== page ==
Original URL path: http://www.shub-internet.org/brad/cacm92nov.html (2016-04-30)
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  • Online Activism
    it ever really gets a chance to take off We must act now to ensure our present as well as the future of our grandchildren and this world that we have borrowed from them The most immediate step we must take to is guarantee universal high speed access to the Internet to anyone who wants it Bell Atlantic will try to tell you that they have to recoup the cost of installing SS7 across all their switches because that software is required for supporting ISDN That s simply not true They ordered virtually every single modern switch pre loaded with virtually all the software it could possibly be installed with including the base SS7 They ve already recouped this cost from the average ratepayer in the form of necessary fees to pay for upgrading the infrastructure and they should not be allowed to charge users for that cost a second time Bell Atlantic will also try to tell you that ISDN should be priced according to its value to the customer not according to their cost However they are a monopoly and one of the things a monopoly has to do is guarantee universal access to basic services at a fixed amount above their cost to provide those services Until there is real competition in the local loop to cause the market forces to take over they should not be allowed to price anything based on its value to the customer as opposed to what it costs them to provide that service Bell Atlantic will also try to convince you that it is very expensive to backhaul connections to support ISDN to COs not properly equipped What they won t tell you is that virtually all COs have at least one 5ESS switch installed fully capable of supporting ISDN and all the latest services Again they want to charge again for something that has already been paid for Bell Atlantic will also argue that users who are allowed unlimited data access will nail up those lines and never take them down This does not hold true for most users This would be true if the charge was per call in which case you d get some calls that last years but might cost only 0 08 However one of the hallmarks of ISDN is its very short call setup time less than one second so that you can have an ISDN connection being continually torn down and brought back up virtually all day and yet the user feels like they are directly connected to the Internet at all times a minor hiccup in the in looking up the name of a machine on the Internet can easily take more time than the call setup for an ISDN connection If it s priced right and Bell Atlantic puts even minimal effort into watching usage patterns and developing solutions hardware software and incentives to make bandwidth on demand feasible then the whole different call usage patterns capacity issue simply never materializes Bell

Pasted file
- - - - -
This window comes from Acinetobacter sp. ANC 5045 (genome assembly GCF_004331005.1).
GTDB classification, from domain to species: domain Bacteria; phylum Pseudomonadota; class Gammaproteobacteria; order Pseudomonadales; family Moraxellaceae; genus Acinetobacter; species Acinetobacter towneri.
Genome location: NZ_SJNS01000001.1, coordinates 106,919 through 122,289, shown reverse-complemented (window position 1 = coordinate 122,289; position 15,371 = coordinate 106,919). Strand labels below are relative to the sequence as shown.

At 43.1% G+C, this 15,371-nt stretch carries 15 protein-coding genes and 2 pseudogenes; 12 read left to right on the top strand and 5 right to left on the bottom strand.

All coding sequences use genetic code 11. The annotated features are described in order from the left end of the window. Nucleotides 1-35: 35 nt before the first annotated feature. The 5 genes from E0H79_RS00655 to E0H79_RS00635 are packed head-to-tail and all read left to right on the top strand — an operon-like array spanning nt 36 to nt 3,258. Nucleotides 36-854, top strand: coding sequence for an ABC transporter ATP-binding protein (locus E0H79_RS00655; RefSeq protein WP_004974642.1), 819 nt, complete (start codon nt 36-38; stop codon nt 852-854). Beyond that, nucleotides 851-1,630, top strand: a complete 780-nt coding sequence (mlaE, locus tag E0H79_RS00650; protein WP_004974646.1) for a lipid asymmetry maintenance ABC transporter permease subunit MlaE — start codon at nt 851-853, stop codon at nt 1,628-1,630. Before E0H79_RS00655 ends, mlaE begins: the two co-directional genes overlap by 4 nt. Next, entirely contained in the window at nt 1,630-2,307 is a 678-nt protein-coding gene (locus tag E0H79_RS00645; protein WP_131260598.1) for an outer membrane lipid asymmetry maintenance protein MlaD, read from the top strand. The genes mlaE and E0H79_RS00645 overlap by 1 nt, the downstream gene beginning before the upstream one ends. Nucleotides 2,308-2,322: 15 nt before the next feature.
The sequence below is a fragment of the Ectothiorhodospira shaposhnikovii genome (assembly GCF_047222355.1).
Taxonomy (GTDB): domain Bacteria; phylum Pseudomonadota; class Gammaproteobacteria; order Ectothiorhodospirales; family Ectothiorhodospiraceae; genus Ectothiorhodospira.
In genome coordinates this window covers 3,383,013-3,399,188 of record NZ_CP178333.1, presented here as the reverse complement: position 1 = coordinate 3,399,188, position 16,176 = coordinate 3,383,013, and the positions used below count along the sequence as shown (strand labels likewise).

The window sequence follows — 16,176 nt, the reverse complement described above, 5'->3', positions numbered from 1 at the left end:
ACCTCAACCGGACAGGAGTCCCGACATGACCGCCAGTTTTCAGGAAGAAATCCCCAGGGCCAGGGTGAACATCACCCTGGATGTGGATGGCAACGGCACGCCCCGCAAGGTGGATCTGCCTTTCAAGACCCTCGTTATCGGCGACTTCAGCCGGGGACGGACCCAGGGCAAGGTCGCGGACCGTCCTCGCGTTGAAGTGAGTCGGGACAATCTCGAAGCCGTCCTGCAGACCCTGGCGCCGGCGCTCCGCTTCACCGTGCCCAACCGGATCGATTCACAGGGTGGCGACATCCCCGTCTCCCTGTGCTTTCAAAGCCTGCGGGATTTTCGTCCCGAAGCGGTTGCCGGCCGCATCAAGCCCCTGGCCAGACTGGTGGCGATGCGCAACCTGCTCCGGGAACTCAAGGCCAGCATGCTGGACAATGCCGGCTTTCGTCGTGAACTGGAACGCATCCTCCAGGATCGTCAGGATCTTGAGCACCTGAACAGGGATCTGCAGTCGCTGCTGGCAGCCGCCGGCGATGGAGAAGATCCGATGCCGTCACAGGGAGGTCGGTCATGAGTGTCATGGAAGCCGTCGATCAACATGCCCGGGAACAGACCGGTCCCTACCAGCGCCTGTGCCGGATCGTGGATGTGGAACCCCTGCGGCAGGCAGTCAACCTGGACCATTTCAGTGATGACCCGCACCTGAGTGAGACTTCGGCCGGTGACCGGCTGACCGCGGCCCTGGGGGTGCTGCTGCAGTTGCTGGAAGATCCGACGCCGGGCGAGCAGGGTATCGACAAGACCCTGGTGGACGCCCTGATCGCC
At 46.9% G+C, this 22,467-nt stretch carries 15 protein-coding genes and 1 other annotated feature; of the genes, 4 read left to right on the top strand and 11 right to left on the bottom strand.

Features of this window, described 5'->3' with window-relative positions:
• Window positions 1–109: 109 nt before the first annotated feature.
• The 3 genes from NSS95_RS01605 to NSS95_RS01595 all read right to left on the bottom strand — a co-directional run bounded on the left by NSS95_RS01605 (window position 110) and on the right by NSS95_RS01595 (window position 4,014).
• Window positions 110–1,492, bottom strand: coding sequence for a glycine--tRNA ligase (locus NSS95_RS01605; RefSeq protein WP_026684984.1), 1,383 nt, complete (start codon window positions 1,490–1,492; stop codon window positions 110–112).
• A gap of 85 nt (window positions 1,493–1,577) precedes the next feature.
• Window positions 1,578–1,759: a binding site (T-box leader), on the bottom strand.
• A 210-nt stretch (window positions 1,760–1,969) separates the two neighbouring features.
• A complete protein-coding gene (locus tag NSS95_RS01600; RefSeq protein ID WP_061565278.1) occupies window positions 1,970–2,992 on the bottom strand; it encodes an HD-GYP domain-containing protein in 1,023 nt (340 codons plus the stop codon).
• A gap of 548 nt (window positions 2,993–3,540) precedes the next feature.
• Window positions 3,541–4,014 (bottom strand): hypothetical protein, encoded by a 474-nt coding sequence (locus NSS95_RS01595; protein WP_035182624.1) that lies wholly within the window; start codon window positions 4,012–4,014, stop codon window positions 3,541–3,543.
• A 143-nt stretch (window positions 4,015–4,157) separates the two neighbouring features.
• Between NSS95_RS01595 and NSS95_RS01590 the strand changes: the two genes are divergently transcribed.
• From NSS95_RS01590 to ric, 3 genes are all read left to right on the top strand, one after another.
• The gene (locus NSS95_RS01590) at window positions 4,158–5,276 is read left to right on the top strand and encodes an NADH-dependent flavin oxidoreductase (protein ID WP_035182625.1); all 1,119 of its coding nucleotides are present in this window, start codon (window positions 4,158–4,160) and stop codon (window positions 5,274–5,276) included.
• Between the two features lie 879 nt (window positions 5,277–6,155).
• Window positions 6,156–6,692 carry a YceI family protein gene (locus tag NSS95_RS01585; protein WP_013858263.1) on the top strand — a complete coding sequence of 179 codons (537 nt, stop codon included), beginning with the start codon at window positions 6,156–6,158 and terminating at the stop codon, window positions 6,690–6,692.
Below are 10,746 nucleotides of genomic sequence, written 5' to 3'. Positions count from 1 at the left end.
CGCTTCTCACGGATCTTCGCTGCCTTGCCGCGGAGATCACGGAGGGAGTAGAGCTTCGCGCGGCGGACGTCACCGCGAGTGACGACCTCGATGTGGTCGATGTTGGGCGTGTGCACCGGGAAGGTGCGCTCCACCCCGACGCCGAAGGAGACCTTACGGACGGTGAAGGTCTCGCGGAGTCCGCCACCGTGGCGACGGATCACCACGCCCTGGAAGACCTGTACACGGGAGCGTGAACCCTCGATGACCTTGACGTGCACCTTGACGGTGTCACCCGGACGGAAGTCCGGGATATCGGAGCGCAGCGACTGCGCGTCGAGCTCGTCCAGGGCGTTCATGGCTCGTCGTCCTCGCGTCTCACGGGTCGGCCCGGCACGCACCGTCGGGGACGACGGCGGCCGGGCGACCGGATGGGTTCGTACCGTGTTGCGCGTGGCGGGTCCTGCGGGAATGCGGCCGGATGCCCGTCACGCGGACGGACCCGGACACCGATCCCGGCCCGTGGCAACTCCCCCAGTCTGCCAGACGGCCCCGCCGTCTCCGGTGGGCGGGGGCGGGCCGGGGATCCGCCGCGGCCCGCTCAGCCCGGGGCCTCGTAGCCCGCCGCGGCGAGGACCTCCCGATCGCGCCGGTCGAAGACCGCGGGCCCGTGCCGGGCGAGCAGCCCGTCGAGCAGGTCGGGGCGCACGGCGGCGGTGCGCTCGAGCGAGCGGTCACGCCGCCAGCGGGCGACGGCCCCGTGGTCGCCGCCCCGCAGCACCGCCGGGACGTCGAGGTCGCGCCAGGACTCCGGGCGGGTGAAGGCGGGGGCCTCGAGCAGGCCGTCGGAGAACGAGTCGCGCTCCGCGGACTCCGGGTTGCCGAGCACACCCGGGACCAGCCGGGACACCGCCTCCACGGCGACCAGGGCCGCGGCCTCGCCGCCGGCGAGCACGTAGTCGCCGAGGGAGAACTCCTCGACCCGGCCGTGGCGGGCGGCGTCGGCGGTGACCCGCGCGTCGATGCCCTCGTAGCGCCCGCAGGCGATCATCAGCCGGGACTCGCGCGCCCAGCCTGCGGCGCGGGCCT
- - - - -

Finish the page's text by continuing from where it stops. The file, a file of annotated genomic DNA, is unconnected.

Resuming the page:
Original URL path: http://www.shub-internet.org/brad/ltr2mdpsc.html (2016-04-30)
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  • Papers: Brad Knowles
    Review portion that was omitted due to time constraints As presented at UKUUG Winter Conference 2001 As presented at the IEEE CTS Austin meeting on 26 July 2007 PDF format 168KB Domain Name Server Comparison BIND 8 vs BIND 9 vs djbdns vs Presented at LISA 2002 Updated version presented at RIPE 44 in Amsterdam MTA Performance Comparison sendmail postfix exim on BSD As presented at BSDCon Europe 2002 omitted

    Original URL path: http://www.shub-internet.org/brad/papers/ (2016-04-30)
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  • Bookmarks: Web-related
    Online Cat Photo Gallery Baby Click on smaller images to see larger ones All images copyright 1996 by Brad Knowles all rights reserved

    Original URL path: http://www.shub-internet.org/brad/cats/baby/index.html (2016-04-30)
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  • Bookmarks: Web-related
    Online Cat Photo Gallery Trouble Click on smaller images to see larger ones All images copyright 1996 by Brad Knowles all rights reserved

    Original URL path: http://www.shub-internet.org/brad/cats/trouble/index.html (2016-04-30)
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  • Bookmarks: Web-related
    Online Cat Photo Gallery Baby Trouble Click on smaller images to see larger ones All images copyright 1996 by Brad Knowles all rights reserved

    Original URL path: http://www.shub-internet.org/brad/cats/b&t/index.html (2016-04-30)
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  • Bookmarks: Web-related
    Online Cat Photo Gallery Shasta Click on smaller images to see larger ones All images copyright 1996 by Brad Knowles all rights reserved

    Original URL path: http://www.shub-internet.org/brad/cats/shasta/index.html (2016-04-30)